IMPORTANCEOF KNOWLEDGE MANAGEMENT IN BUSINESS INTELLIGENCE AND DECISION SUPPORTNarendra Kumar Sharma1, Subhash ChandraMaurya2, Anand Vardhan Shukla3 1ResearchScholar, Amity University, Lucknow UP – India2ResearchScholar, MGCGV, Chitrakoot UP – India 3Dept.of Computer Science, Integral University, Lucknow UP – India EmailID: 1narendrasharmauim@gmail.
Knowledge has becomethe key considered quality for the twenty first century and for everyorganization that values knowledge it must invest in developing the beststrategy for identifying, developing and applying the knowledge assets it needsto succeed. Knowledge Management (KM) is a compliancethat improves the ability of organizations to solve problems better, adapt,evolve to meet changing business requirements and survive disrupting changessuch. The present paper focuses on the importance of Knowledge Management in Business Intelligence andDecision Support System. This paper will also provide an introduction to theincreasingly important area of Business Intelligence & data mining andexplain how knowledge is benefited for organization and decision support. Keywords:Knowledge Management, Data Mining, Business Intelligence, Decision Support System.I. INTRODUCTIONKnowledgeis an important asset to any organization and what an organization does withthis knowledge can be a critical component in their success. Knowledge alone can give one organization adistinct competitive advantage in the market.
Knowledge encompasses far morethan intellectual property such as processes and methods that might be unique toan organization. II. KNOWLEDGE MANAGEMENTAccording to Gartner, “Knowledge management is adiscipline that promotes an integrated approach to identifying, capturing,evaluating, retrieving, and sharing all of an enterprise’s information assets. Theseadvantages may incorporate databases, reports, strategies, systems, and alreadyun-caught skill and involvement in singular specialists.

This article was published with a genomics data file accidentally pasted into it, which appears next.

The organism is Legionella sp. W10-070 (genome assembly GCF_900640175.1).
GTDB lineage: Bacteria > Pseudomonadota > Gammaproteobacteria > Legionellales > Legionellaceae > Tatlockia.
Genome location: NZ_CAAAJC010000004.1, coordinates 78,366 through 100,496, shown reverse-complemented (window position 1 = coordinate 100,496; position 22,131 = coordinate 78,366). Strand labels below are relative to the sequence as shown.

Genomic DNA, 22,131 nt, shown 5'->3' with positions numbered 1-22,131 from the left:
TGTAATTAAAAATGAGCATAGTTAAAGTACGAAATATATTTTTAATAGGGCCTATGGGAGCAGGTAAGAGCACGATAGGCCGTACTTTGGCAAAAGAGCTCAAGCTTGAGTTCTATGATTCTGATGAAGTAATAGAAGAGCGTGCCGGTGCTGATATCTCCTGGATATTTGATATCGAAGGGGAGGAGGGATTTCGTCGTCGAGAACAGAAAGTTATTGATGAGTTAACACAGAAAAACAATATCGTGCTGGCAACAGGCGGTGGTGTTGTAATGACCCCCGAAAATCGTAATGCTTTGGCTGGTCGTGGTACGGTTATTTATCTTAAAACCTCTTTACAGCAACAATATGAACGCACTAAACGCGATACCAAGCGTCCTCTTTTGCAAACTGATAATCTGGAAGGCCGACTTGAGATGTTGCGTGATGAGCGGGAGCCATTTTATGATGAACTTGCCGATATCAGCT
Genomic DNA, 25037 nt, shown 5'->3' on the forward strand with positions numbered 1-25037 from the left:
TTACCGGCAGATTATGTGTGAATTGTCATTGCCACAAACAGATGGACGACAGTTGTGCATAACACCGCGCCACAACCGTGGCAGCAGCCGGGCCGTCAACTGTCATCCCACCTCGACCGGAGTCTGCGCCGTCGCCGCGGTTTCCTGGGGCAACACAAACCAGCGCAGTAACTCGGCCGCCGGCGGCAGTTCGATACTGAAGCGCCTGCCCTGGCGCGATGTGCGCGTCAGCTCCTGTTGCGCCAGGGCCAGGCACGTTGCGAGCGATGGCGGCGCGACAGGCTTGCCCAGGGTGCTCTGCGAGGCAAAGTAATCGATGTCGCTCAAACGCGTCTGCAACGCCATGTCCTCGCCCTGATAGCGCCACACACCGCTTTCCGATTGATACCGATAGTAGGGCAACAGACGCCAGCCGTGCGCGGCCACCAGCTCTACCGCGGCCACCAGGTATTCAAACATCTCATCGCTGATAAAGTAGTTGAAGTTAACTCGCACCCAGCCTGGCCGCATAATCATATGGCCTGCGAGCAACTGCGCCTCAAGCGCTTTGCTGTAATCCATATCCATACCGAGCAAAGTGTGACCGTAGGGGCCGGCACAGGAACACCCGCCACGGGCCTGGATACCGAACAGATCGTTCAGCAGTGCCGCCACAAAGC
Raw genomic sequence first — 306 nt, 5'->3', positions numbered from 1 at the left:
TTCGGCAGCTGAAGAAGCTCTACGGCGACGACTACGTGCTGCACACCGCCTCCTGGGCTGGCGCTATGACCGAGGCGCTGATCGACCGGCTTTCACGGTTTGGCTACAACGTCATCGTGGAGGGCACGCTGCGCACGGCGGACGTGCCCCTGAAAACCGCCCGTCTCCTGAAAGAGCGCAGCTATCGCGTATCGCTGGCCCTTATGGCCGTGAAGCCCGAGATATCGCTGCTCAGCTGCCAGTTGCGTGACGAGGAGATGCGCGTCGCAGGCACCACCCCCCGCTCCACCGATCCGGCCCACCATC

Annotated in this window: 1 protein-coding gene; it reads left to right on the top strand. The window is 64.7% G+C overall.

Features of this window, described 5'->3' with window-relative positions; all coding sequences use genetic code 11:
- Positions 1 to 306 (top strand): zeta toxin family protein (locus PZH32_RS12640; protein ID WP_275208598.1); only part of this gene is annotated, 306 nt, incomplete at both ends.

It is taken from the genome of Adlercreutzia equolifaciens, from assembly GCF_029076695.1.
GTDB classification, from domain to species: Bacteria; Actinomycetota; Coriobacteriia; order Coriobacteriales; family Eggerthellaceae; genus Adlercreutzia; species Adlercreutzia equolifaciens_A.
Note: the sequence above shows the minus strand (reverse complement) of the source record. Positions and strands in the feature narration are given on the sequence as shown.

According to Knowledge Management Tools, knowledge typicallyfalls into one of three categories:1. Explicit knowledge – Includingdocument management, intelligence gathering, and data and text mining.2.
Tacit knowledge – Includingsurveys and questionnaires, information from individual and group interviews,focus groups, network analysis, and findings from observation.3. Embedded Knowledge –Referring to knowledge that’s not immediately obvious or available on thesurface, including analysis from observations, reverse engineering, modelingtools to identify knowledge that may be stored within procedures and the like. III. KNOWLEDGE MANAGEMENT ASPECTKnowledgemanagement is acollection of systematic approaches to help information and knowledge flow toand between the right people at the right time. KM is essentially about gettingthe right knowledge to the right person at the righttime. KM may also include new knowledge creation, or it may solely focuson knowledge sharing, storage, and refinement.